Heating glassware is an important topic as heat can change the volume of the glassware if the temperature used is too high. The maximum temperature for heating the glass depends on the specifications and what type of glass is used. For example, borosilicate glassware provides a lower coefficient of expansion than other glass types such as soda lime glass. Another note is that not all glassware is manufactured to the same quality standards. The quality of raw materials used and other key factors such as consistency of glass thickness can vary, even with premium laboratory and scientific glassware brands.
Here are some tips for safely heating glassware in the lab:
1) Factor in expansion and contraction at high temperatures
Borosilicate glass has a low coefficient of expansion (3.3×10-6K-1) meaning is has very little expansion or contraction when heated or cooled. Care is still required even with this glass type.
Once the temperature exceeds 150oC, extra care is needed to ensure heating and then cooling of the glassware is achieved slowly and uniformly. It is important to factor in the necessary equipment, conditions and time needed for gradual increases and then decreases of temperature.
2) Remove the risk of thermal shock
Any sudden changes, including excessive temperatures, should be avoided as thermal shock from sudden heating/cooling can cause the glass to crack or break. The glass should be heated gently and gradually, including at the beginning of your process. Allow hot glassware to cool gradually – away from cold draughts.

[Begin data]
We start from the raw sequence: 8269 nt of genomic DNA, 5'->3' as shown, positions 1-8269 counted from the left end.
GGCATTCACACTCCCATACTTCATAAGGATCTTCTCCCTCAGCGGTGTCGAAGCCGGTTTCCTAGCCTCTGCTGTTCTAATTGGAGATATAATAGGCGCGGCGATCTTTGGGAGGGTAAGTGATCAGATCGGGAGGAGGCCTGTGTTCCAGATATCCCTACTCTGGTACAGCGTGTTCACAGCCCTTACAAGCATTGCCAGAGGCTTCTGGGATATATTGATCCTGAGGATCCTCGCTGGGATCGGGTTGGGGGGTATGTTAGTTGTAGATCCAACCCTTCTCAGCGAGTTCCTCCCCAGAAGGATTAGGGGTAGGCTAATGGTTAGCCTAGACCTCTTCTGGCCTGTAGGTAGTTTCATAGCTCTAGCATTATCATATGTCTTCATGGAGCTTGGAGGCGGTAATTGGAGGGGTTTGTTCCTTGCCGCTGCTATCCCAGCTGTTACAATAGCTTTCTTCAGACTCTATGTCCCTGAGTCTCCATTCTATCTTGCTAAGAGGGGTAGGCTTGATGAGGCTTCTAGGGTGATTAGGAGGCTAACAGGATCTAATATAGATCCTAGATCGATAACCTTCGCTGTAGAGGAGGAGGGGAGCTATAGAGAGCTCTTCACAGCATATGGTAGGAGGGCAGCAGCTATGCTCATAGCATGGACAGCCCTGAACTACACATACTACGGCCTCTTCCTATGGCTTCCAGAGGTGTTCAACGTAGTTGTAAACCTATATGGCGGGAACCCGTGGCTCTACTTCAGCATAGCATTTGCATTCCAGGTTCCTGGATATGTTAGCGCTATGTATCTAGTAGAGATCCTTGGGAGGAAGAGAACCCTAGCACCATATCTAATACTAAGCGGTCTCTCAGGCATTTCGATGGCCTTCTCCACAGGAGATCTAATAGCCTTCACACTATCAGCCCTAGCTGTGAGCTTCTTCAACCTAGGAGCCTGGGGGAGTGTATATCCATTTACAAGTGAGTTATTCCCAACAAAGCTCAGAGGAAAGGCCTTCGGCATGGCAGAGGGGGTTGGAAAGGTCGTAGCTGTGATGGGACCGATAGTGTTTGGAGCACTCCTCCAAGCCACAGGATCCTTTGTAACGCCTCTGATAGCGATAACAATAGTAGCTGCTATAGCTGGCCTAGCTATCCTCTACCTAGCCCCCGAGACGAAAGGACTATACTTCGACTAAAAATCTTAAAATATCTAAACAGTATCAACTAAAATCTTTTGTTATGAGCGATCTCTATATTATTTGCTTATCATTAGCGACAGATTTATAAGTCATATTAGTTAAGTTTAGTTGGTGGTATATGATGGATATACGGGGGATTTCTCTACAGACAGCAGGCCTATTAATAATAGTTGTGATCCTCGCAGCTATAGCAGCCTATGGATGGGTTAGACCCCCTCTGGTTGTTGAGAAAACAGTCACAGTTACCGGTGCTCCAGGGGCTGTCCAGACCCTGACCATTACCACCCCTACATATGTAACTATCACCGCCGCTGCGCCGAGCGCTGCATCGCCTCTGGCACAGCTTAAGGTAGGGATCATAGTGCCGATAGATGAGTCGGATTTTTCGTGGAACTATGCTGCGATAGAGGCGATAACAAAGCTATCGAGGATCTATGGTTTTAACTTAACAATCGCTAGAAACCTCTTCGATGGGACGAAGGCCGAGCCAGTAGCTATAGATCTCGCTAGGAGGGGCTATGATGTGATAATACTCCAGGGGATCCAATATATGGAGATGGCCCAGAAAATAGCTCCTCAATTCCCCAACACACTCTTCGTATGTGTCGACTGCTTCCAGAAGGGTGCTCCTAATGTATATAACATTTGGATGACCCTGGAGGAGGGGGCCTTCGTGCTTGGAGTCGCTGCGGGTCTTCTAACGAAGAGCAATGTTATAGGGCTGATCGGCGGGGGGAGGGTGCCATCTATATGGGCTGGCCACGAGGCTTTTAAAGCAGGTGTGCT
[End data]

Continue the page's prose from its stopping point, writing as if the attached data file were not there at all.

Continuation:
3) Avoid hotspots by distributing heat evenly
Concentrated/direct heat on one part of the glass can cause hotspots to occur. These should be avoided as different rates of heating can cause stress that weakens the glass and causes breakages. If you are using a Bunsen burner, employ a soft flame and use a wire gauze with a ceramic centre to diffuse the flame, to help distribute the heat applied.
Using a hotplate also helps to ensure effective heat distribution. It is important to ensure the top plate is larger than the base of the vessel being heated. This will enable even heat distribution of heat through the base of the glassware, reducing the possibility of glass breaking due to hotspots. Always warm up the glassware to ambient temperature before placing it on the hotplate, as cold containers can be subject to thermal shock.
4) Microwave with caution
Not all laboratory glassware can be used safely in a microwave. For example, soda lime products are unable to endure sudden temperature changes, but borosilicate glass is microwave safe. However, it is important to ensure that the vessel holds microwave absorbing material before placing it in the oven.
You also need to check for any parts or accessories attached to the glass to ensure the material they are made from can be safely microwaved. Some products utilise plastic screw caps and connectors, these should be manufactured from polypropylene or PTFE to be microwave safe.
5) Autoclave with care to prevent damage ahead of future heating
Most laboratory glassware can be safely autoclaved. There are a few tips to keep in mind to avoid damaging glassware. Firstly, always loosen off any screw caps before starting the process. Autoclavable glassware with a tightly screwed cap can result in pressure differences which can damage the container. This can result in damage either there and then, or when heating the glassware in the future. Alternatively, using a single port connector cap with a sterile venting filter or a sterile venting membrane screw cap provides an automatic sterile gas exchange. This allows for safe pressure equalisation during the autoclave cycle whilst also ensuring the sterility of the bottle contents.
Secondly, avoid overloading the autoclave. This will ensure enough space is left between items to circulate the high-pressure steam. It will also reduce the risk of damage that might later make the glassware unsuitable for heating.
All blog information was provided courtesy of DWK
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